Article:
The Wonderful Starlings of Aberystwyth

When we received a text asking if we fancied a trip to Aberystwyth to see the murmuration of starlings at the pier we didn’t need asking twice. This was a chance to see one of the UK’s most incredible wildlife spectacles. We had experienced small murmurations in Northumberland when we watched hundreds of starlings grouped together to roost in a clump of tall coniferous trees. That impressed us – the Welsh murmuration should amaze us!

After a long drive of nearly 3 hours we arrived just before the expected start time of 3:30 and found a parking space just 50 yards from the stage – the pier. Apparently they are very accurate time keepers these starlings. It was dull with heavy deep grey cloud overhead and it started to spit with rain. The skies above the pier were quiet so we decided we had time for a coffee and buttie. After that long drive which found us stuck behind everyone who didn’t seem very keen on getting to their destination so drove at 30mph, I was desperate for a coffee and so were my three companions.

We poured the coffee out and each of managed a bite of s buttie before the spectacular crept up on us. First a small flock of a dozen or so starlings, a few minutes later a nother small flock. But suddenly flocks of every size and odd individual bird wer homing in on Aberystwyth pier. We jumped from the car coffees in one hand butties in the other. these were soon dumped on a bench as we grabbed binoculars and smart phones (for their cameras). Then all hell broke loose as starlings in flocks of all sizes arrived from all directions and at every angle some over the roofs of the town some over the line of sea and beach.

In the end the skies overhead were patterned by tens of thousands of little black birds all trying to communicate at the same time. As the flocks merged they created smoke like patterns moving in harmony. Choreographed by social understanding, these dark bird clouds moulded into ever-changing shapes, soft curved shapes. An aerial dance of waves. Some birds had traveled from 20 miles or so  away but every single one had time to dance.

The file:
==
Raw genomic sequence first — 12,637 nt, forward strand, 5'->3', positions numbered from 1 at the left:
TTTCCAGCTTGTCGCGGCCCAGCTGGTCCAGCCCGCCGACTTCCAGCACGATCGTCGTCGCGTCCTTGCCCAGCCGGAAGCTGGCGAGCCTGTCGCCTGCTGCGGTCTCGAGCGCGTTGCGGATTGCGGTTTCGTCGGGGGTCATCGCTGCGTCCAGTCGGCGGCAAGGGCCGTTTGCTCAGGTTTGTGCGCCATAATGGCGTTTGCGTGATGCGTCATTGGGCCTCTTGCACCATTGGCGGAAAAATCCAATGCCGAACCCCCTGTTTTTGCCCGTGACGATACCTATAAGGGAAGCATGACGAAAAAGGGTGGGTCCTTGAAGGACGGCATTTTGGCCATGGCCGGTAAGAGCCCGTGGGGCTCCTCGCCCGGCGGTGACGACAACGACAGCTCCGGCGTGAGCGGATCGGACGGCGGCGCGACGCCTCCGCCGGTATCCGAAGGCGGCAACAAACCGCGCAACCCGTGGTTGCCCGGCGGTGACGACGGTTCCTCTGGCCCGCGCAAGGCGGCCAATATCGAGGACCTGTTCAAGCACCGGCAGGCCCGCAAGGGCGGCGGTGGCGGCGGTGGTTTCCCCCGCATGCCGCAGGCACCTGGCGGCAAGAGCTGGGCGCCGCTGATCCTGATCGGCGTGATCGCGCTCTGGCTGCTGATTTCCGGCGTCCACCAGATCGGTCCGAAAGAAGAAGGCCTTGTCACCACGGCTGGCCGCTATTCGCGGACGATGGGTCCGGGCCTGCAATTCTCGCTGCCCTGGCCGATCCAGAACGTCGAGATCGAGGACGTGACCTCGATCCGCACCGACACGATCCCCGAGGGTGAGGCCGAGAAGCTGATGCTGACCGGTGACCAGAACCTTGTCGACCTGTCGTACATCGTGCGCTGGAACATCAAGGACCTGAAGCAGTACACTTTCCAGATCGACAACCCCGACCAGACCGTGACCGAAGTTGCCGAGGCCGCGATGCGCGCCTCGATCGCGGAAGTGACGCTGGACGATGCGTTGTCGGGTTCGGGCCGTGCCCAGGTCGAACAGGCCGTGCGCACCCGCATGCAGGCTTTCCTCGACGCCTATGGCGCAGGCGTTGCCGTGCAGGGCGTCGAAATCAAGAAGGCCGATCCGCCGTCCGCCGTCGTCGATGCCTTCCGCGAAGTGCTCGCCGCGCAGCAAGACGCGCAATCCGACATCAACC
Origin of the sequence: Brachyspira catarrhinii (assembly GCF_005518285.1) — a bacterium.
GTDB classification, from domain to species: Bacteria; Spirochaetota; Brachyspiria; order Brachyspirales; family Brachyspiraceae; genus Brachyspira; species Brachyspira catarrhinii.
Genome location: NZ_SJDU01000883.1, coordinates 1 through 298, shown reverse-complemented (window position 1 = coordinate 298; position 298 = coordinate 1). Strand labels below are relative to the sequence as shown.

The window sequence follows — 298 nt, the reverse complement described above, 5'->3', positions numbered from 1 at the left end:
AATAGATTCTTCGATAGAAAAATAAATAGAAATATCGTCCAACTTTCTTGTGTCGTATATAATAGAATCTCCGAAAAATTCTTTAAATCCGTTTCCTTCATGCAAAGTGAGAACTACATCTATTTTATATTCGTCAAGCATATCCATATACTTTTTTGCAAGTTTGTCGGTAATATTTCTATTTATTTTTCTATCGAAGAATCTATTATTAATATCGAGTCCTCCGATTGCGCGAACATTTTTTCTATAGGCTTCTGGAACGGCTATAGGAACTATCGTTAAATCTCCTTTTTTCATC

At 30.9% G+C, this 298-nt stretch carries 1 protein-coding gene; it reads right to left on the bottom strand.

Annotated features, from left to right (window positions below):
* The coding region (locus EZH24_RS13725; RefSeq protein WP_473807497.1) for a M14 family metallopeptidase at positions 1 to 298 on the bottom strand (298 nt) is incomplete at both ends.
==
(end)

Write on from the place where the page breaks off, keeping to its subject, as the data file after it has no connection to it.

They entertained us. They enthralled us. The sky was simply full of starlings all awaiting that time when the group decision was made to drop down and settle for a night under the pier, on every beam and bar. They dropped like closing blinds. Chose good spots safe from predators, sharing each others warm and news of the day’s foraging. Their talking is deafening like an ill-disciplined school dining hall on a wet and windy day.

They repeat this performance every day. They know the pier affords them good visibility and a feeling of safety. As the tide rolls in the sea adds further protection and drowns out their chatter. They have once again found the security of their communal night-time shelter. As the last small flocks found spaces under the pier the gentle rain turned heavy and we retreated to the cover of the car.

As we drove home high on the spectacle we kept wondering why these gatherings were called murmurations. A murmuration is simply the name for a group of starlings. The dictionary definition is “a flock of starlings” or “an act or instance of murmuring” – no help really. So we don’t have an answer and neither does anyone else seem to. Let’s just be satisfied with the memory of seeing this one at the pier.

It is hard to comprehend that the status of the starling in the UK is Red Status as these gathering give such a false impression. The majority of the starlings in these roosts come from the European continent. Perhaps the publicity given on TV through Autumn Watch and through the many video clips on the internet we may become more concerned and determined to do something about their falling numbers. We try to do our bit by encouraging them to the feeding stations in our garden where they gorge on suet blocks and fat balls. The big picture is hard to comprehend – if farming methods and the related food shortages are to blame then some big changes in the way Britain produces its food is called for. Those who make decisions about our farming need to display great strength of mind and a strong will. We can but hope!

About greenbenchramblings

A retired primary school head teacher, I now spend much of my time gardening in our quarter acre plot in rural Shropshire south of Shrewsbury. I share my garden with Jude my wife a newly retired teacher , eight assorted chickens and a plethora of wildlife. Jude does all the heavy work as I have a damaged spine and right leg. We also garden on an allotment nearby. We are interested in all things related to gardens, green issues and wildlife.
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